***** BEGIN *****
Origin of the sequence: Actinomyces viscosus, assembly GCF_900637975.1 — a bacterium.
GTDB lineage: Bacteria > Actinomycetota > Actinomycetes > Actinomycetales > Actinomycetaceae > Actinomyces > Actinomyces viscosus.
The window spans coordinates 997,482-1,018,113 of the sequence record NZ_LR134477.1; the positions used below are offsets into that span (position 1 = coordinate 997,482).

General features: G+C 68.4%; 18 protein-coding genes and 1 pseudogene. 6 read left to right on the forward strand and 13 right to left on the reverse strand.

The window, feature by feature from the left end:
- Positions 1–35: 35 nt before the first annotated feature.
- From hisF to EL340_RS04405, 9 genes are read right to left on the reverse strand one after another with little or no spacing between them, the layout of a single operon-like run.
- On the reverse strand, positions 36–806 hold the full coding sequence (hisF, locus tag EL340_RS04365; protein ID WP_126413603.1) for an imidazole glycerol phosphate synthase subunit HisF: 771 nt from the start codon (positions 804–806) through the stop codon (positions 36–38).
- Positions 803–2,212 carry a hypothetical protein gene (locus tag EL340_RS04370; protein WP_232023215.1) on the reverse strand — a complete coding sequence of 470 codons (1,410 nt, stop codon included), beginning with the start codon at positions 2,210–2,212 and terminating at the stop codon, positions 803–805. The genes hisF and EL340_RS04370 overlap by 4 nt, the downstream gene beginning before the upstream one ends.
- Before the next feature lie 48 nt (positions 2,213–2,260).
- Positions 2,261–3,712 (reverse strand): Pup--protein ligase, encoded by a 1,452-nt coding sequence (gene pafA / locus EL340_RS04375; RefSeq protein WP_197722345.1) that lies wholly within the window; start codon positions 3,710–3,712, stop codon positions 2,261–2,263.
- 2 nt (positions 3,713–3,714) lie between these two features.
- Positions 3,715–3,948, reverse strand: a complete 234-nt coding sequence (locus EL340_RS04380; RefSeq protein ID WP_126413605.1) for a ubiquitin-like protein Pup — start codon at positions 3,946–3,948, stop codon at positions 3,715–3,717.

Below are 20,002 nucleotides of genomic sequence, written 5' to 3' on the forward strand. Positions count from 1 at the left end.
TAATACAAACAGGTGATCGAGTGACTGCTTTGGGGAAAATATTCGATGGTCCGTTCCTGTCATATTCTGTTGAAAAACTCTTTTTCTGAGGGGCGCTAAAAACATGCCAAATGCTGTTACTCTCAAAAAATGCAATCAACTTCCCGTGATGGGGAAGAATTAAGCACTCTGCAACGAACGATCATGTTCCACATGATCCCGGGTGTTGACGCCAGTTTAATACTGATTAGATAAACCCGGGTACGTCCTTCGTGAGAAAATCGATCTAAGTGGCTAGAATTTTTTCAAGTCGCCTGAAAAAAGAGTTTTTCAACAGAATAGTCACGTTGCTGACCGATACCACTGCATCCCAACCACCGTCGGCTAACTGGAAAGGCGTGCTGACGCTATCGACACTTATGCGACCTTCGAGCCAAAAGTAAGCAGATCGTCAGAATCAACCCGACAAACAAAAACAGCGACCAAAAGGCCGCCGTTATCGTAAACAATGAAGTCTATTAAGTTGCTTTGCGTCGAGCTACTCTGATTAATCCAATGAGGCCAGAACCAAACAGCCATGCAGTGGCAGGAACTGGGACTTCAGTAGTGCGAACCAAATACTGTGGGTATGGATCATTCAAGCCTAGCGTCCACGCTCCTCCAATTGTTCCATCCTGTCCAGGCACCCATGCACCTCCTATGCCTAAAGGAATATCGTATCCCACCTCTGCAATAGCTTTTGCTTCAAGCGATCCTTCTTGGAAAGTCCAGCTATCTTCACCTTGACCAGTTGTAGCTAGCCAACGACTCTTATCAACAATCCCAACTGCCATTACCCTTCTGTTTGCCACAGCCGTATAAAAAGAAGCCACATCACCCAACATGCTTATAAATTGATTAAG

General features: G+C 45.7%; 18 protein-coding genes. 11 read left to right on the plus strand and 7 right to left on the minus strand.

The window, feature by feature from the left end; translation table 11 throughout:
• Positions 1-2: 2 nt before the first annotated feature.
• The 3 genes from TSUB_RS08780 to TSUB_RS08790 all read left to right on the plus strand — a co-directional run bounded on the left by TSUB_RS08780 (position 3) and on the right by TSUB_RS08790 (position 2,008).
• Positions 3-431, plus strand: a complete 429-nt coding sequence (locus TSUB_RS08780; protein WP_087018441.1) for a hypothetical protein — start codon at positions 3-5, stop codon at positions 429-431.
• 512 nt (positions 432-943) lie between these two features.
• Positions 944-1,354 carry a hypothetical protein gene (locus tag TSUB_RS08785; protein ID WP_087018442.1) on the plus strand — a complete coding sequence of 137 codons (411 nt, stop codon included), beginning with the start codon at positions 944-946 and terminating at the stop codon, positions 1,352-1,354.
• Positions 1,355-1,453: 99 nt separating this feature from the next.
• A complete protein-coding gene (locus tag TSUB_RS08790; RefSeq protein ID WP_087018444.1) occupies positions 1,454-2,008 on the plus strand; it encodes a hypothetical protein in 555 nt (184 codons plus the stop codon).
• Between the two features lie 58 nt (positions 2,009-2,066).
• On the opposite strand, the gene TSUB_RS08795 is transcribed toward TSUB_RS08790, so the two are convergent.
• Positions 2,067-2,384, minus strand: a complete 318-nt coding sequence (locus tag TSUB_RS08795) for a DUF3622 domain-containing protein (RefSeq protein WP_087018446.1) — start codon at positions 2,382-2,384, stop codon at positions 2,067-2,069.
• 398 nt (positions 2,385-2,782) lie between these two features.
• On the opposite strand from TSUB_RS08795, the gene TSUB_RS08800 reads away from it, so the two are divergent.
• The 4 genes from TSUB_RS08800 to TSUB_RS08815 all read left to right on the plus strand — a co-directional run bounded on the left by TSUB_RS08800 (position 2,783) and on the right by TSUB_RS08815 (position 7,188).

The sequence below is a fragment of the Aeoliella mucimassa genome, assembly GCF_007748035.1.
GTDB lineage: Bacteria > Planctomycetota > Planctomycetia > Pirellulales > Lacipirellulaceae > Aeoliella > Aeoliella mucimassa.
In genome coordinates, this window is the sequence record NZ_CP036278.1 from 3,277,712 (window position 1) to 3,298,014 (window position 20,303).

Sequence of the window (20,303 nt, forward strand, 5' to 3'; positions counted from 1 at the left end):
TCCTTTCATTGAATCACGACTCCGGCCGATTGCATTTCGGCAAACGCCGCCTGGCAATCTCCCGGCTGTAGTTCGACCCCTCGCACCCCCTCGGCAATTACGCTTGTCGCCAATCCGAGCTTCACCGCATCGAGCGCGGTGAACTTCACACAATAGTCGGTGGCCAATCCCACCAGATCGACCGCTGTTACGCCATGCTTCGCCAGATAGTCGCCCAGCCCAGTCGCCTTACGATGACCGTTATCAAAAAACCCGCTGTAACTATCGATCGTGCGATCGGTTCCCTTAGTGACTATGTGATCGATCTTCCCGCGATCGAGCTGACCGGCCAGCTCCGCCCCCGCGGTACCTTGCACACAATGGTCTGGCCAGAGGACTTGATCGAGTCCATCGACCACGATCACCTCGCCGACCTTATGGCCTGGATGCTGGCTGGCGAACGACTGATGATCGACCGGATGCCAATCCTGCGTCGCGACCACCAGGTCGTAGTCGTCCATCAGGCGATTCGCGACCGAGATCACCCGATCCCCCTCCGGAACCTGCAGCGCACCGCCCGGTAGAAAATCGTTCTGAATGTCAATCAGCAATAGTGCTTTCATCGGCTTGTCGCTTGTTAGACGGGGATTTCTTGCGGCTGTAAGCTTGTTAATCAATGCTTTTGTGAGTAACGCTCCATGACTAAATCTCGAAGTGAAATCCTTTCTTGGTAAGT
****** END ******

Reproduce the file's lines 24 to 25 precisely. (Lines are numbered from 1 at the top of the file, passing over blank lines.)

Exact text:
• A complete protein-coding gene (locus tag TSUB_RS08790; RefSeq protein ID WP_087018444.1) occupies positions 1,454-2,008 on the plus strand; it encodes a hypothetical protein in 555 nt (184 codons plus the stop codon).
• Between the two features lie 58 nt (positions 2,009-2,066).